The peach scone was … better than my own scones. I’m no slouch. And the coffee … mmmmm.

Interviewing an artist who is pursuing her own dream was the cherry on top of a great day! I thought, this is what I want to do. Meet people. Experience places. Write about it.

It wasn’t really a climactic scene though. Climactic scenes have some pain in it. Suspense. A more appropriate one would look more like Will Smith in The Pursuit of Happyness when he shows up to that interview with only one shoe on.

This is a failed attempt at gathering apples in an old orchard on Gray Butte. We drove out there with our cardboard boxes and our ladder, but the apples were picked or wormy or sour.

We’re not unhappy. The weather was fine; the company was lovely … but it just seems so much lately is laced with disappointment. We drove to a pear festival near Hood River. Again, the company was wonderful.

But it rained nonstop.

Our camper isn’t waterproof because we’re desert dwellers. And well, the missed opportunity for a perfect day is absolutely acceptable when it happens once in awhile. But, lately, as it falls on the end of a string of sighs … it wears a body down.

It feels that fate foils our efforts. In the days of the cabin, when the snow fell sweetly around our home and ambition hadn’t crept into our hearts, it felt like fate conspired with us to make memories.

The snowshoe tracks glisten in the moonlight. The long talks. Dreams shimmered just behind the gossamer veil.

A climactic scene with Paul would be one without rain or wormy, sour apples. A climactic scene would be a true escape — an all-paid vacation, a reprieve from the worry and the grind.

These are complaints that shouldn’t be written. These are the whines of a very blessed person. But I’m revealing the poorness in my spirit. I’m hoping to inherit the earth. I’m honestly sharing the desires of a woman who shouldn’t ask for more. Why am I wanting more? Is it the approach of a new decade? Perhaps I’m just tired.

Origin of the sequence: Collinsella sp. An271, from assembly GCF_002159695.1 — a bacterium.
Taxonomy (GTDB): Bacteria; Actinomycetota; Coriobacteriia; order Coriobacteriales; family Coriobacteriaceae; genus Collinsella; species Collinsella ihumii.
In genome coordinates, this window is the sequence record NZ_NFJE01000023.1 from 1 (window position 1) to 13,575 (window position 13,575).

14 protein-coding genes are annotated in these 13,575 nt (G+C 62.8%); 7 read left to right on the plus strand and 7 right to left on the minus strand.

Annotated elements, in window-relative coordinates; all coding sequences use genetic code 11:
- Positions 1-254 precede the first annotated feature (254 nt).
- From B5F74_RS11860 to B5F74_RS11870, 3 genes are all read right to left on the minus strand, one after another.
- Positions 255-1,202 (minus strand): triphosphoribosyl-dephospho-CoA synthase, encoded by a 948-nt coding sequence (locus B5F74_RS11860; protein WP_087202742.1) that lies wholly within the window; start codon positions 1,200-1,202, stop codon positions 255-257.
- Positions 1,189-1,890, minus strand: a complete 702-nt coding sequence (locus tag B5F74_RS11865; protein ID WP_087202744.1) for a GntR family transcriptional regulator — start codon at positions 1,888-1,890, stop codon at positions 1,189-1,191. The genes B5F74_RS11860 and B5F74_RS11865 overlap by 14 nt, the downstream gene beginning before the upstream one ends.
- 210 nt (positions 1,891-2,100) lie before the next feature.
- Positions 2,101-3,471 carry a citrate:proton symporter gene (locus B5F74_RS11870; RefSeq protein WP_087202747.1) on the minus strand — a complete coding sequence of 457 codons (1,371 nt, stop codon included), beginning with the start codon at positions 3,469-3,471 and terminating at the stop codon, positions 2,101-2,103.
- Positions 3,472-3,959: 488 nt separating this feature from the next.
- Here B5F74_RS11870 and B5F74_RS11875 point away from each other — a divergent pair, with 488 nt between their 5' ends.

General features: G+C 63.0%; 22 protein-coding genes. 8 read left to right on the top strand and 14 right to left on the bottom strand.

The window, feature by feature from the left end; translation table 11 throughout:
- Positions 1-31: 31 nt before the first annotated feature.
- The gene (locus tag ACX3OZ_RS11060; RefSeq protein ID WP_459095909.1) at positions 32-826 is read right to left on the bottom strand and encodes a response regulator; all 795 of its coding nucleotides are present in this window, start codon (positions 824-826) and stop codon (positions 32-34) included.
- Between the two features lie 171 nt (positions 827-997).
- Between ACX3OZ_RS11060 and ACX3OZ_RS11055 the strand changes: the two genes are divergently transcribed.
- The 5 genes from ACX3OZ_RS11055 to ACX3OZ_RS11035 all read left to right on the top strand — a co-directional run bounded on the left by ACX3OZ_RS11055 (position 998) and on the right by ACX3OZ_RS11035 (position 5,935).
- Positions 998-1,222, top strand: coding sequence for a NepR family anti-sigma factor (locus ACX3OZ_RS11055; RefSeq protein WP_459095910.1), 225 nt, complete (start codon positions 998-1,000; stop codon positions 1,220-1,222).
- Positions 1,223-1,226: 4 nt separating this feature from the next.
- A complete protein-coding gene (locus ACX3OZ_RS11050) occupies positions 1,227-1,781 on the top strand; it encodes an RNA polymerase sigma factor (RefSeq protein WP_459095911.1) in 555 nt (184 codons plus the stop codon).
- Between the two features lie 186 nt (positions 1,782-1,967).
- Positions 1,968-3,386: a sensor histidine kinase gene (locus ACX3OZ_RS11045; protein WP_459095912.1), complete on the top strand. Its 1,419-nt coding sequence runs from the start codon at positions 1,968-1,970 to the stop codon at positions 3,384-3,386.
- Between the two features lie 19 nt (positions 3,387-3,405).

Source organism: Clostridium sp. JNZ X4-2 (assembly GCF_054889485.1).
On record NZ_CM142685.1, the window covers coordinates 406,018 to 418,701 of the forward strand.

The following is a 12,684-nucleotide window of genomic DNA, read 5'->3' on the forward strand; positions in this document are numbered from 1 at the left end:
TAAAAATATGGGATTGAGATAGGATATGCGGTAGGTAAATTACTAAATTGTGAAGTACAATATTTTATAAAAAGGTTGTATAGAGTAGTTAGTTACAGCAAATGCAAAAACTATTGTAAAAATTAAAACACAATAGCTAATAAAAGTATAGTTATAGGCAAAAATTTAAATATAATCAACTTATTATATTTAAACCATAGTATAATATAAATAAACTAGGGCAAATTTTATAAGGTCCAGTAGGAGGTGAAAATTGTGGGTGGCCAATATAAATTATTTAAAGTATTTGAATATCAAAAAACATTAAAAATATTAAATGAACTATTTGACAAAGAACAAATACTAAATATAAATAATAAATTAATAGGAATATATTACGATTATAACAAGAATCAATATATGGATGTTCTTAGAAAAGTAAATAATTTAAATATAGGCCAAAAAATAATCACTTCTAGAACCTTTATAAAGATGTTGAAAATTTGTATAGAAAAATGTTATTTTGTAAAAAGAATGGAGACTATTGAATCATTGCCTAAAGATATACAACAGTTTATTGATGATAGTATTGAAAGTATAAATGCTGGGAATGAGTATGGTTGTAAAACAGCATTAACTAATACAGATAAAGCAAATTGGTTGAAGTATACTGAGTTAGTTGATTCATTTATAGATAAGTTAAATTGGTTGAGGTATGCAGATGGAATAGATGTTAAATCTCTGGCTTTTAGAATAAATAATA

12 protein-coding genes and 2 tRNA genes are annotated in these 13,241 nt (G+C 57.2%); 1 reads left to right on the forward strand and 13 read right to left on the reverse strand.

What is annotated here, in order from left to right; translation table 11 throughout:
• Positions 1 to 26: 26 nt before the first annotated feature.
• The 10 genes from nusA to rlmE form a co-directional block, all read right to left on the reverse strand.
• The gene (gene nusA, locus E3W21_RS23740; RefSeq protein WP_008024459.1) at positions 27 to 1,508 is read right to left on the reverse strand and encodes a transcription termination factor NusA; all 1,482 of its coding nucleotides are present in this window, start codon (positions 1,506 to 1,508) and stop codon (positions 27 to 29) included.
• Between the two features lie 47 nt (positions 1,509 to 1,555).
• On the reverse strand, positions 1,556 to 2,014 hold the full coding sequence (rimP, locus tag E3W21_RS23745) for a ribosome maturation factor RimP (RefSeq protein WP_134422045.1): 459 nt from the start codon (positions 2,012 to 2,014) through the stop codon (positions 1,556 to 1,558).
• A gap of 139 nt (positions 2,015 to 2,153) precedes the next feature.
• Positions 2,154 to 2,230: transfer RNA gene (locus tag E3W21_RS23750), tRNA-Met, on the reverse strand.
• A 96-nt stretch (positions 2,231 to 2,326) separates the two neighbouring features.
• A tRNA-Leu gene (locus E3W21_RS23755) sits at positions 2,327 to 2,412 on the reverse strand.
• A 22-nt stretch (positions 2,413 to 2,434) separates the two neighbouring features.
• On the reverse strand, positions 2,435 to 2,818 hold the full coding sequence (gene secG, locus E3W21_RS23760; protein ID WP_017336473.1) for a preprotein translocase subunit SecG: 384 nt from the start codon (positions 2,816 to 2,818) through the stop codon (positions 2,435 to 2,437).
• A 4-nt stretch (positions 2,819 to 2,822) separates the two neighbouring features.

A climactic scene with my daughters would be similar. An escape from the worry. A confirmation that I’ve made the right choices. A seal stamped by God that affirms my decisions. Have I raised them right? So differently. Will they be lonely? Will they reject it all? Will they regret? I want to give them a scene they won’t regret. A reason to boast. Will they be proud of me?

My grandmother passed away yesterday morning. It is too painful to write much about it. Today, I can only think about her traveling to Brazil or Hawaii, coiffed and breezy, chatting and laughing, working in her garden or cooking something tempting for breakfast, giving her opinion unasked (but right), knowing what she wanted, getting what she wanted, and if she didn’t, making what she had the very best of the best, she knew herself, there was little wavering, she was bold and bright and beautiful, and I’m going to miss her very much.

Death is anti-climactic. When I go, I want to have lived. I welcome the tears if they have a purpose, a meaning. I dread them if they are empty and soulless. And tears are only void when they are never accompanied by climactic scenes of restoration and happiness. Come quickly, I say. Come quickly.